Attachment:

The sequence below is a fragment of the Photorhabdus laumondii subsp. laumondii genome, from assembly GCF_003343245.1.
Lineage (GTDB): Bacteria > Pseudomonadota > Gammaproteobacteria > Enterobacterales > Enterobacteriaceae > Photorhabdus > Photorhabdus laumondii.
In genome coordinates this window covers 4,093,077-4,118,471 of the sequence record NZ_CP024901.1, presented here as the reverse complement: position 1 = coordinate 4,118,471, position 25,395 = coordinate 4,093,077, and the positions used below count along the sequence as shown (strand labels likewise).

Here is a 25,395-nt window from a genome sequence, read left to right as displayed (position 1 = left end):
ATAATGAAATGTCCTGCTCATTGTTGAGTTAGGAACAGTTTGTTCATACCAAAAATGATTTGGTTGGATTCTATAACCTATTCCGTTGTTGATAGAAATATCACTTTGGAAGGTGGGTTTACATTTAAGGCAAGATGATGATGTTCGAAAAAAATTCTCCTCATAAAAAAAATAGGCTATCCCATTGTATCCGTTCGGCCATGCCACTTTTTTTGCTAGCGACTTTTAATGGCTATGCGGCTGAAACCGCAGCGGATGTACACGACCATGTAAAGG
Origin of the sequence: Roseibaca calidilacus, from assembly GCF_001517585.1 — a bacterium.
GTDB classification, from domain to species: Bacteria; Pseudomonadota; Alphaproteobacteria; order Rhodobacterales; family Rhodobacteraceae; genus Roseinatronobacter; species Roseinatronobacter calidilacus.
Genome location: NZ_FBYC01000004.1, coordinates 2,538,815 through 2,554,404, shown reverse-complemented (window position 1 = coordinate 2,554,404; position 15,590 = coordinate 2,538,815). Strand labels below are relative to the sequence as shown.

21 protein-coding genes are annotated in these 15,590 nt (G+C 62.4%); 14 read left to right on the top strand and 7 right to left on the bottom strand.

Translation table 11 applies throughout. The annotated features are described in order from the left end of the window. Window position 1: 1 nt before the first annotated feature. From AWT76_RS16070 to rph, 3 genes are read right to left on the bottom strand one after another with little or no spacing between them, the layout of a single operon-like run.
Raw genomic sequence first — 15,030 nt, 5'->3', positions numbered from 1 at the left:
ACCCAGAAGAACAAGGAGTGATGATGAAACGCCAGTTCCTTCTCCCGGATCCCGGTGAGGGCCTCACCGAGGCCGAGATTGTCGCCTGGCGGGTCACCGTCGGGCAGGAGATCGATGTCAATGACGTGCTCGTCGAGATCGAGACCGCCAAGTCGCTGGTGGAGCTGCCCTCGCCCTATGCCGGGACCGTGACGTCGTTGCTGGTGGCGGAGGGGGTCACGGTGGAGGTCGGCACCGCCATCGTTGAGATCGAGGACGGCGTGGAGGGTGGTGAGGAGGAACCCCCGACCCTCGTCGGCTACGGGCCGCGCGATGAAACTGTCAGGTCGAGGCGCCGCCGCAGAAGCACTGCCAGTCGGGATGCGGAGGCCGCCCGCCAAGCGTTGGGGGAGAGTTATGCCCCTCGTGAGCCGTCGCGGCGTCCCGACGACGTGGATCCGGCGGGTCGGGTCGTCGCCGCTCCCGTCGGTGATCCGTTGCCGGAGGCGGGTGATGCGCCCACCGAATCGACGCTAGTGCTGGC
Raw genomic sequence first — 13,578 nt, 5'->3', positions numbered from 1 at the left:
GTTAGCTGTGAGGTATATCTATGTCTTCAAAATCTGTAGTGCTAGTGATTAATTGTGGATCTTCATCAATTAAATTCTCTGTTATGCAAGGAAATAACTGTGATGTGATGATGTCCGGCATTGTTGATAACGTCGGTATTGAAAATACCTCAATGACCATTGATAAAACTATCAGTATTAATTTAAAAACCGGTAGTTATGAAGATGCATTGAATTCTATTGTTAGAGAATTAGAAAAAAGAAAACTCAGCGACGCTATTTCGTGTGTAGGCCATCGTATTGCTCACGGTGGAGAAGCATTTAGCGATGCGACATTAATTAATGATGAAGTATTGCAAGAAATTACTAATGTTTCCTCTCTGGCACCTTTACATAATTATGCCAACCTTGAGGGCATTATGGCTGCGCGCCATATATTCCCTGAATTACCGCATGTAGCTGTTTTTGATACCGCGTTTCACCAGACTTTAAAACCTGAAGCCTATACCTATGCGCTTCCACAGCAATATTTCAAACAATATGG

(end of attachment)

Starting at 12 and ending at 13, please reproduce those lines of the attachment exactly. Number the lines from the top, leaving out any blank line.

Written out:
ACCCAGAAGAACAAGGAGTGATGATGAAACGCCAGTTCCTTCTCCCGGATCCCGGTGAGGGCCTCACCGAGGCCGAGATTGTCGCCTGGCGGGTCACCGTCGGGCAGGAGATCGATGTCAATGACGTGCTCGTCGAGATCGAGACCGCCAAGTCGCTGGTGGAGCTGCCCTCGCCCTATGCCGGGACCGTGACGTCGTTGCTGGTGGCGGAGGGGGTCACGGTGGAGGTCGGCACCGCCATCGTTGAGATCGAGGACGGCGTGGAGGGTGGTGAGGAGGAACCCCCGACCCTCGTCGGCTACGGGCCGCGCGATGAAACTGTCAGGTCGAGGCGCCGCCGCAGAAGCACTGCCAGTCGGGATGCGGAGGCCGCCCGCCAAGCGTTGGGGGAGAGTTATGCCCCTCGTGAGCCGTCGCGGCGTCCCGACGACGTGGATCCGGCGGGTCGGGTCGTCGCCGCTCCCGTCGGTGATCCGTTGCCGGAGGCGGGTGATGCGCCCACCGAATCGACGCTAGTGCTGGC
Raw genomic sequence first — 13,578 nt, 5'->3', positions numbered from 1 at the left: